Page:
Parents, I come to you not as a fellow mom, but as an ambassador on a mission. I represent the interests of picky eaters everywhere, and I am here to ask you, nay, to beg you not to torture your children through even one more meal.
I’m here in response to the “fail-safe, money-back guaranteed formula for getting kids to eat everything on their plates” published recently by nationally syndicated columnist, John Rosemond. In his editorial, he assured parents that if they would simply force their picky eaters to repeatedly eat the foods they find distasteful, they would soon be eating these same foods in full servings. After all, it worked for him.
But is his method of learning to eat foods he once disliked the recipe for success in dealing with your own picky eaters at home? I’m here to say, don’t count on it.
Every brain is different
The nervous system is incredibly complex, and the way we perceive taste is not uniform across our species. Take, for example, cilantro. Recent research linked the tendency to hate cilantro to a certain gene that makes people sensitive to alkalines in the plant that people without this gene do not taste.
My son appears to have this gene, as does my mom. They cannot help it if they hate cilantro. To them, it tastes bitter and nasty, and not at all like the delicious herb that I happen to love.
Genetic research into this field has only begun, but already we can see that picky eaters may have a very good reason for hating the foods they hate, and forcing them to eat more of those is just torture.
Torture? Yes, it’s really torture.
I remember crying at the kitchen table as a child, begging not to be forced to eat foods I really couldn’t stand. My parents used the same sort of technique Rosemond recommends. They didn’t force me to eat large servings, but the amount didn’t matter to me. Even the tiniest bit of a highly offensive food was too much to bear.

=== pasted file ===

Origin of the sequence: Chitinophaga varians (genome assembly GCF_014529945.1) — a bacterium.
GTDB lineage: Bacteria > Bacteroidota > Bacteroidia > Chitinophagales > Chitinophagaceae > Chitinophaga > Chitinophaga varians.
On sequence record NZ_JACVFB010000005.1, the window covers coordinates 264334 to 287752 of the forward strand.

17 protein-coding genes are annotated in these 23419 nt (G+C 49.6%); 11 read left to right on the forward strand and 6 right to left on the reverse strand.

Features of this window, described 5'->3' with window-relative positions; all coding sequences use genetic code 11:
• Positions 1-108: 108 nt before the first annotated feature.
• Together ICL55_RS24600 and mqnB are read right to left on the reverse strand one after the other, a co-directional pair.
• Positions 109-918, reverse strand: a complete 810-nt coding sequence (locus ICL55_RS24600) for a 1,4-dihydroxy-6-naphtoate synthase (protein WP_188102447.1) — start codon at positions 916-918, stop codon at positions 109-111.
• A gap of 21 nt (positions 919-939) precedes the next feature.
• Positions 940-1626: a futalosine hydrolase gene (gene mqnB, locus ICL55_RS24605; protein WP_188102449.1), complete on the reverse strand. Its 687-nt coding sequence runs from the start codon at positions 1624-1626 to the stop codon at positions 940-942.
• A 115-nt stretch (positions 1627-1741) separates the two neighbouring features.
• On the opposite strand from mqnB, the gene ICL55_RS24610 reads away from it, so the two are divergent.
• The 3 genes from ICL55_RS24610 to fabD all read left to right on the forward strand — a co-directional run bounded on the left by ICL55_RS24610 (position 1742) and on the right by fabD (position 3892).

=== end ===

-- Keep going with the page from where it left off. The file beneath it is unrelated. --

Pickles, for instance, are not food to me. They are vile, disgusting wedges of contamination that ruin everything they touch. I would, literally, rather be punched hard in the arm than have to eat a pickle. Once, on a road trip, I accidentally got one in my mouth because it was hidden under a leaf of lettuce on my hamburger. I nearly drove off the road before I could spit it out because I was involuntarily gagging and heaving so hard.
To make me eat a pickle, even as an adult, would truly be torture. The same goes for a number of other foods for which I have real aversions. It’s not a matter of just disliking a taste. Being forced to eat certain foods is a worse experience than physical pain.
Offer foods, but don’t force them
A much better strategy when dealing with picky eaters is to make them try new things, but after giving new dishes a try, if they insist that they hate certain foods, don’t force them to eat them. You simply cannot know how your child perceives different tastes, and whether your picky eater has a genetic tendency to hate certain foods or a psychological aversion, forcing them to eat the foods they hate isn’t likely to change their mind.
Yes, tastes can change over time, and I would suggest reintroducing even the most hated foods as kids grow up, just to give the taste buds another chance. But if there is a food that your child hates so much they cry, beg, and would rather go hungry than eat, why force it when there are plenty of other healthy options you can offer instead?
A better solution for picky eaters
As a picky eater, I know there is a difference between a real food aversion and simple food preferences. When I speak of torturing picky eaters, I am not talking about refusing to give in to your child who simply prefers macaroni and cheese over the pork chops and potatoes you made for dinner. I’m talking about kids who truly despise certain foods.
When my own kids were little, I gave them a useful tool. I taught them how to talk to me about their food preferences, both good and bad, in ways they could understand. Using a scale that included degrees of like and dislike, such as, “I would eat this all the time,” “It’s okay, but I wouldn’t want to eat it very often,” “I don’t like it, but I can finish it,” and “I hate it so much it almost hurts,” my kids learned to express their preferences clearly.
I won’t claim that this is a fail-safe formula, but in my experience, when kids know that you will take their strongest preferences seriously, and not force them to eat the things they despise the most, they are more likely to willingly try new foods, and finish the dinners that they don’t hate. And I think that’s a big win.
More by Tavia:
Kid-Friendly Switches Made My Lasagna a Hit
Thanksgiving tips for picky eaters
Create Family Memories with Vegetable Soup